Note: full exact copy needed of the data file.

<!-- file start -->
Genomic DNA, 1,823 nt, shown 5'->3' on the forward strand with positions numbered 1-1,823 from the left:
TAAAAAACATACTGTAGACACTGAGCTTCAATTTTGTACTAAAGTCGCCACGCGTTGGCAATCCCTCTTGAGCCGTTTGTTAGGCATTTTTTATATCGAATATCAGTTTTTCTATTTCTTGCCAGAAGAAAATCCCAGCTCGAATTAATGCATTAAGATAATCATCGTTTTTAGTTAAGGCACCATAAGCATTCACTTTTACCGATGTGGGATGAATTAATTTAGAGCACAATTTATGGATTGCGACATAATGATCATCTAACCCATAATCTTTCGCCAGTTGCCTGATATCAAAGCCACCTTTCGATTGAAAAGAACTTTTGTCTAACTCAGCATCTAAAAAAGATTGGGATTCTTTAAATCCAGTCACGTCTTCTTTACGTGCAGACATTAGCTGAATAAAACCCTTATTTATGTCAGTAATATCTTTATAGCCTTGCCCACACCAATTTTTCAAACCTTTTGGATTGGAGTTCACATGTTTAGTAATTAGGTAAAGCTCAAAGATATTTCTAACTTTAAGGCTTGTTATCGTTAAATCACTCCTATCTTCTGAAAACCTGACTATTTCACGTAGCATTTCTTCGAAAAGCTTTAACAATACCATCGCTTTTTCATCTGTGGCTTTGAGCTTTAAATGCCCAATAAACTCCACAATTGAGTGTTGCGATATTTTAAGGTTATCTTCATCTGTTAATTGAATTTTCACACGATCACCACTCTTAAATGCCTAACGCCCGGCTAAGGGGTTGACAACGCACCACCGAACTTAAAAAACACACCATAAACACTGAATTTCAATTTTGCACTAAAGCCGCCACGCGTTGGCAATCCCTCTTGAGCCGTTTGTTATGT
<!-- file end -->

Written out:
Genomic DNA, 1,823 nt, shown 5'->3' on the forward strand with positions numbered 1-1,823 from the left:
TAAAAAACATACTGTAGACACTGAGCTTCAATTTTGTACTAAAGTCGCCACGCGTTGGCAATCCCTCTTGAGCCGTTTGTTAGGCATTTTTTATATCGAATATCAGTTTTTCTATTTCTTGCCAGAAGAAAATCCCAGCTCGAATTAATGCATTAAGATAATCATCGTTTTTAGTTAAGGCACCATAAGCATTCACTTTTACCGATGTGGGATGAATTAATTTAGAGCACAATTTATGGATTGCGACATAATGATCATCTAACCCATAATCTTTCGCCAGTTGCCTGATATCAAAGCCACCTTTCGATTGAAAAGAACTTTTGTCTAACTCAGCATCTAAAAAAGATTGGGATTCTTTAAATCCAGTCACGTCTTCTTTACGTGCAGACATTAGCTGAATAAAACCCTTATTTATGTCAGTAATATCTTTATAGCCTTGCCCACACCAATTTTTCAAACCTTTTGGATTGGAGTTCACATGTTTAGTAATTAGGTAAAGCTCAAAGATATTTCTAACTTTAAGGCTTGTTATCGTTAAATCACTCCTATCTTCTGAAAACCTGACTATTTCACGTAGCATTTCTTCGAAAAGCTTTAACAATACCATCGCTTTTTCATCTGTGGCTTTGAGCTTTAAATGCCCAATAAACTCCACAATTGAGTGTTGCGATATTTTAAGGTTATCTTCATCTGTTAATTGAATTTTCACACGATCACCACTCTTAAATGCCTAACGCCCGGCTAAGGGGTTGACAACGCACCACCGAACTTAAAAAACACACCATAAACACTGAATTTCAATTTTGCACTAAAGCCGCCACGCGTTGGCAATCCCTCTTGAGCCGTTTGTTATGT